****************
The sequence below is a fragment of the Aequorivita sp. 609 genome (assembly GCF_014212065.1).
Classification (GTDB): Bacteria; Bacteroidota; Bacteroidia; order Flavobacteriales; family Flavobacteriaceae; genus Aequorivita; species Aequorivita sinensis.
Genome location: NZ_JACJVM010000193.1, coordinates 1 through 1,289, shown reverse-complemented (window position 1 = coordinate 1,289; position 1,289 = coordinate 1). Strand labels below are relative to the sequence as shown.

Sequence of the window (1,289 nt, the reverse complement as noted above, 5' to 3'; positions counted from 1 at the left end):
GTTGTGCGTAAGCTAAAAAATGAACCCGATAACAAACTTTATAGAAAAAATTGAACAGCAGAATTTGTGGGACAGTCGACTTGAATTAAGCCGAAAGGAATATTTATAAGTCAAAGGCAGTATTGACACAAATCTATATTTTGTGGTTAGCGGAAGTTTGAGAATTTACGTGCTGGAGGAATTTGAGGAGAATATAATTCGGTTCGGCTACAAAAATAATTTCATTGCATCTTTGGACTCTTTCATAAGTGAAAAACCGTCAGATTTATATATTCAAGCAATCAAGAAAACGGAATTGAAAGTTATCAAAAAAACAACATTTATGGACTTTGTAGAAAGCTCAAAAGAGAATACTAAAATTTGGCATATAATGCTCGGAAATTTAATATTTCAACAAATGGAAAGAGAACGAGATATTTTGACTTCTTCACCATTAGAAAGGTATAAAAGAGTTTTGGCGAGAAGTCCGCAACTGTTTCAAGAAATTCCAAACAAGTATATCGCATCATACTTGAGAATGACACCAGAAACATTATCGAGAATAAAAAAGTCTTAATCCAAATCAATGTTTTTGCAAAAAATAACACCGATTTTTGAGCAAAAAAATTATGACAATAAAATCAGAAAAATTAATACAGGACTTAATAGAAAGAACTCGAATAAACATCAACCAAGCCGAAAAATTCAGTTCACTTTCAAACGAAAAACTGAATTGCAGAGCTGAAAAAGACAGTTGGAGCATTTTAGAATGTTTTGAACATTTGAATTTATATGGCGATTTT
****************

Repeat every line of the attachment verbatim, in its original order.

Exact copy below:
The sequence below is a fragment of the Aequorivita sp. 609 genome (assembly GCF_014212065.1).
Classification (GTDB): Bacteria; Bacteroidota; Bacteroidia; order Flavobacteriales; family Flavobacteriaceae; genus Aequorivita; species Aequorivita sinensis.
Genome location: NZ_JACJVM010000193.1, coordinates 1 through 1,289, shown reverse-complemented (window position 1 = coordinate 1,289; position 1,289 = coordinate 1). Strand labels below are relative to the sequence as shown.

Sequence of the window (1,289 nt, the reverse complement as noted above, 5' to 3'; positions counted from 1 at the left end):
GTTGTGCGTAAGCTAAAAAATGAACCCGATAACAAACTTTATAGAAAAAATTGAACAGCAGAATTTGTGGGACAGTCGACTTGAATTAAGCCGAAAGGAATATTTATAAGTCAAAGGCAGTATTGACACAAATCTATATTTTGTGGTTAGCGGAAGTTTGAGAATTTACGTGCTGGAGGAATTTGAGGAGAATATAATTCGGTTCGGCTACAAAAATAATTTCATTGCATCTTTGGACTCTTTCATAAGTGAAAAACCGTCAGATTTATATATTCAAGCAATCAAGAAAACGGAATTGAAAGTTATCAAAAAAACAACATTTATGGACTTTGTAGAAAGCTCAAAAGAGAATACTAAAATTTGGCATATAATGCTCGGAAATTTAATATTTCAACAAATGGAAAGAGAACGAGATATTTTGACTTCTTCACCATTAGAAAGGTATAAAAGAGTTTTGGCGAGAAGTCCGCAACTGTTTCAAGAAATTCCAAACAAGTATATCGCATCATACTTGAGAATGACACCAGAAACATTATCGAGAATAAAAAAGTCTTAATCCAAATCAATGTTTTTGCAAAAAATAACACCGATTTTTGAGCAAAAAAATTATGACAATAAAATCAGAAAAATTAATACAGGACTTAATAGAAAGAACTCGAATAAACATCAACCAAGCCGAAAAATTCAGTTCACTTTCAAACGAAAAACTGAATTGCAGAGCTGAAAAAGACAGTTGGAGCATTTTAGAATGTTTTGAACATTTGAATTTATATGGCGATTTT